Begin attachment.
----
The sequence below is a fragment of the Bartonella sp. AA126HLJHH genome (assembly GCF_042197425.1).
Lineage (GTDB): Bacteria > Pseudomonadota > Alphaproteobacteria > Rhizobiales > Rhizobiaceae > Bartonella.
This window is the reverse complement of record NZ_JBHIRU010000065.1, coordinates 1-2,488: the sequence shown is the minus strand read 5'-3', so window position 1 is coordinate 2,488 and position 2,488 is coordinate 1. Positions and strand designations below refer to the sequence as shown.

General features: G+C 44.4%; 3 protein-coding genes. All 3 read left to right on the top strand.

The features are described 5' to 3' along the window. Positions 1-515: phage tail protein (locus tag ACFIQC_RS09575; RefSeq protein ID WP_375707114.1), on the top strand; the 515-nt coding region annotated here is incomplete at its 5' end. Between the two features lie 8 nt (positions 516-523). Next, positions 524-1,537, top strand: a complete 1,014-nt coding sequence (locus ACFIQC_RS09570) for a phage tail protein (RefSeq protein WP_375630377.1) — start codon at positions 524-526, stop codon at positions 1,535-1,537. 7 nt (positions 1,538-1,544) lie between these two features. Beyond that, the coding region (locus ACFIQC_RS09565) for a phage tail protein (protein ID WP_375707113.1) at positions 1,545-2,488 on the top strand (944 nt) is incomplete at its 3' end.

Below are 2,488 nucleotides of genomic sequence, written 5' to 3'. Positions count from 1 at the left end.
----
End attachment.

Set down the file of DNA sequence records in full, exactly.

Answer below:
The sequence below is a fragment of the Bartonella sp. AA126HLJHH genome (assembly GCF_042197425.1).
Lineage (GTDB): Bacteria > Pseudomonadota > Alphaproteobacteria > Rhizobiales > Rhizobiaceae > Bartonella.
This window is the reverse complement of record NZ_JBHIRU010000065.1, coordinates 1-2,488: the sequence shown is the minus strand read 5'-3', so window position 1 is coordinate 2,488 and position 2,488 is coordinate 1. Positions and strand designations below refer to the sequence as shown.

General features: G+C 44.4%; 3 protein-coding genes. All 3 read left to right on the top strand.

The features are described 5' to 3' along the window. Positions 1-515: phage tail protein (locus tag ACFIQC_RS09575; RefSeq protein ID WP_375707114.1), on the top strand; the 515-nt coding region annotated here is incomplete at its 5' end. Between the two features lie 8 nt (positions 516-523). Next, positions 524-1,537, top strand: a complete 1,014-nt coding sequence (locus ACFIQC_RS09570) for a phage tail protein (RefSeq protein WP_375630377.1) — start codon at positions 524-526, stop codon at positions 1,535-1,537. 7 nt (positions 1,538-1,544) lie between these two features. Beyond that, the coding region (locus ACFIQC_RS09565) for a phage tail protein (protein ID WP_375707113.1) at positions 1,545-2,488 on the top strand (944 nt) is incomplete at its 3' end.

Below are 2,488 nucleotides of genomic sequence, written 5' to 3'. Positions count from 1 at the left end.